For manual testing and adjustment of a motorcycle’s suspension sag, Racetech’s method is the most accurate. The geometry in their formula eliminates any marginal grey area by averaging results against one-another from both directions. Basically, what goes up wants to come down (springs), so we take note of both the ceiling and floor before predictively calculating the horizon.
Physically, this is a two or three person job. These instructions assume that you have friends on hand to help out. With that in mind, pizza and soda are a wise investment.
You’ll need to measure and write down three figures per axle (front/back). We’ll call them F1, F2 and F3. For accuracy, you should only collect one axle’s figures at a time.
F1: Place the bike on it’s center stand. For the front, in line with your forks, measure (in millimeters) from the axle to the base of your fairing or it’s nearest neighbor. For the rear, measure (in millimeters) from the axle straight up to nearest part of frame.
F2: Remove the bike from it’s center stand and have the rider get on board (seated in riding position while holding still to maintain a consistent center of gravity). While one person keeps the bike vertical, another must push down on the target spring(s) by 25mm (about an inch). Slowly release pressure. Measure the stopping point using the same locations from F1.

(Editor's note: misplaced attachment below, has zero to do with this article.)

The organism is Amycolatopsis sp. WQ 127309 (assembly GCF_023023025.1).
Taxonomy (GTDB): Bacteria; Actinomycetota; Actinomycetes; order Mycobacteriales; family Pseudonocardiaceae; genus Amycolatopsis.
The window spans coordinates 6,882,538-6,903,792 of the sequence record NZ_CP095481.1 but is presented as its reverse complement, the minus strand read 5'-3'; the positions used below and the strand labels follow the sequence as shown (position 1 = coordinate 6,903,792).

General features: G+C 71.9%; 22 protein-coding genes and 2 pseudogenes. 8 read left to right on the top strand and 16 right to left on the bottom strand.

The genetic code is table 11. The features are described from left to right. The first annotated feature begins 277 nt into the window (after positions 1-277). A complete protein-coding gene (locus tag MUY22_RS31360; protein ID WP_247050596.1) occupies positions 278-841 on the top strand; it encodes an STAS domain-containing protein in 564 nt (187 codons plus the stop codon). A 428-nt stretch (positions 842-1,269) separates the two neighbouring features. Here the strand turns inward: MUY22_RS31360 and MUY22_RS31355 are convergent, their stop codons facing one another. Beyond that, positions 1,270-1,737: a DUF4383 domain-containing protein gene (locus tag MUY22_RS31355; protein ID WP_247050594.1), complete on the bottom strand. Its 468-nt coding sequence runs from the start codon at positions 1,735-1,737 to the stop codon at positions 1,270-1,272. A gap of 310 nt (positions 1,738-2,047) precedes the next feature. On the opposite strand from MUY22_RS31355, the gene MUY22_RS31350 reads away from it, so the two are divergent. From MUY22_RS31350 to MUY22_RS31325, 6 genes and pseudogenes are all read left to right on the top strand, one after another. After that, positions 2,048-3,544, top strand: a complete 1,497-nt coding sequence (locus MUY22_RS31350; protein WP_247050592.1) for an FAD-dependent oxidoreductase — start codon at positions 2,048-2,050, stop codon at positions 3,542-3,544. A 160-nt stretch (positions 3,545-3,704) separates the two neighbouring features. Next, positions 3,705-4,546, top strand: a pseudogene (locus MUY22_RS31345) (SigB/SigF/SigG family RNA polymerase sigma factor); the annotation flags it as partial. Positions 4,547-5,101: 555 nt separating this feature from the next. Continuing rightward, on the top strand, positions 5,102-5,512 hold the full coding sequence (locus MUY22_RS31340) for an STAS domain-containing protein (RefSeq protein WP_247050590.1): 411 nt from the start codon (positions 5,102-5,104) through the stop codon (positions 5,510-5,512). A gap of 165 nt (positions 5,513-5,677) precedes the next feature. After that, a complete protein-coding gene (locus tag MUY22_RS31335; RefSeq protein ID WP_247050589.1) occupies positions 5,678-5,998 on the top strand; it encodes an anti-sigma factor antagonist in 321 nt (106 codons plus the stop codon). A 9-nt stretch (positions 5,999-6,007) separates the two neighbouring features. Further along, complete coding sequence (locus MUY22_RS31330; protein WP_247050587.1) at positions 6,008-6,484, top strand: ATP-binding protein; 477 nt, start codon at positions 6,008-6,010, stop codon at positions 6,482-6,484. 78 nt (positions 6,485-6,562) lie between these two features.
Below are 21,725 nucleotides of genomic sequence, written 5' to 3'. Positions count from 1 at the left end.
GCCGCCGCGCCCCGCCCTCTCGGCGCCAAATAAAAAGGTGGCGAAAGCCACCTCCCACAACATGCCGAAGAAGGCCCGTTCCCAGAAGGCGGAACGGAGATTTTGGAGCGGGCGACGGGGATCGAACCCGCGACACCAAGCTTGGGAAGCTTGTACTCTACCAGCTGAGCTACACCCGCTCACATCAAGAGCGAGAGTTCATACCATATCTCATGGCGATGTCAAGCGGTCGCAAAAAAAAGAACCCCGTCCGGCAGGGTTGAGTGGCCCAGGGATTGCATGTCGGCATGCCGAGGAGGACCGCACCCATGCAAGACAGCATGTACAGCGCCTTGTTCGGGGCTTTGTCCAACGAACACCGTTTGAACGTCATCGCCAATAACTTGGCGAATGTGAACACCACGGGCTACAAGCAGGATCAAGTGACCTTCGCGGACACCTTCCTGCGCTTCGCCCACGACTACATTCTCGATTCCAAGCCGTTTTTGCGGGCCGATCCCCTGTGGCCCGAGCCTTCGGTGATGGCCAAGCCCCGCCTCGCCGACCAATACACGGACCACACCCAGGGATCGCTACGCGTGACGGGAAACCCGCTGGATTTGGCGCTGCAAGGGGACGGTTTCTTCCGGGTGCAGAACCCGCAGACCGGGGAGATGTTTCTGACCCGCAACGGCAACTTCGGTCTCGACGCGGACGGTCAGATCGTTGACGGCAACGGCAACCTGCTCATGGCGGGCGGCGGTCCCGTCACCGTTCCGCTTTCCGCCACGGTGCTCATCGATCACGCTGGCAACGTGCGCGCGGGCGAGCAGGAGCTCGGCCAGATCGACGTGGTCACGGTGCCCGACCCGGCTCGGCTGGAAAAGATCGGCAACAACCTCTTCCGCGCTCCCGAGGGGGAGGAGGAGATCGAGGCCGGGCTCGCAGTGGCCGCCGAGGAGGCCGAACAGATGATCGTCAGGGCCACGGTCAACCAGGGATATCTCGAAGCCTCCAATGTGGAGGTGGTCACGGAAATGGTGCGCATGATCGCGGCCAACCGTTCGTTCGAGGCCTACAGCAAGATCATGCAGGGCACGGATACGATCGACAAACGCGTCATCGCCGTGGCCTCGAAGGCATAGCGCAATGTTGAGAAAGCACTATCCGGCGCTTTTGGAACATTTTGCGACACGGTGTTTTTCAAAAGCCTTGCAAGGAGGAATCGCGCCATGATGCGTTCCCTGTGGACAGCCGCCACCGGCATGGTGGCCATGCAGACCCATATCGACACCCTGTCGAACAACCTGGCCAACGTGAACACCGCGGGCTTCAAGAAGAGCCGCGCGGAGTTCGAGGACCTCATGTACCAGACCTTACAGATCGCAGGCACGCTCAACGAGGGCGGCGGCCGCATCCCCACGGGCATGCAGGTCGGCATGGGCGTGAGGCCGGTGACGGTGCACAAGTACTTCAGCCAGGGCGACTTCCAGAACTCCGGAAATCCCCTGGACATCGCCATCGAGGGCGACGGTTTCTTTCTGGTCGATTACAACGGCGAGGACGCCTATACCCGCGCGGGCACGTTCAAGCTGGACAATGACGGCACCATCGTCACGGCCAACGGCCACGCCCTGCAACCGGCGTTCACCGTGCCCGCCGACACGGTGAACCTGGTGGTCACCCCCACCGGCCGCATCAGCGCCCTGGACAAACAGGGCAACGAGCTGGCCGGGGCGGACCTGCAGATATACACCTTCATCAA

F3: Repeat the procedure used to obtain F2, this time lifting upward instead of pushing down. Now, enter your resulting figures and hit “Calculate”.
The formulas for calculating static sag and stiction are as follows:
Static Sag = F1 – ( ( F2 + F3 ) / 2 )
Stiction = F3 – F2
For street, sport-touring and standard bikes, the ideal sag is 1/4 to 1/3 of the suspension’s total travel. That’s between 30 and 35 millimeters for sport, sport-touring and standard bikes or 25-35 millimeters for road race bikes. The FREE sag, which applies only to the rear suspension and uses the same system of measurement, should be between 2 and 8 millimeters. The stiction should be between 2 and 5 millimeters.
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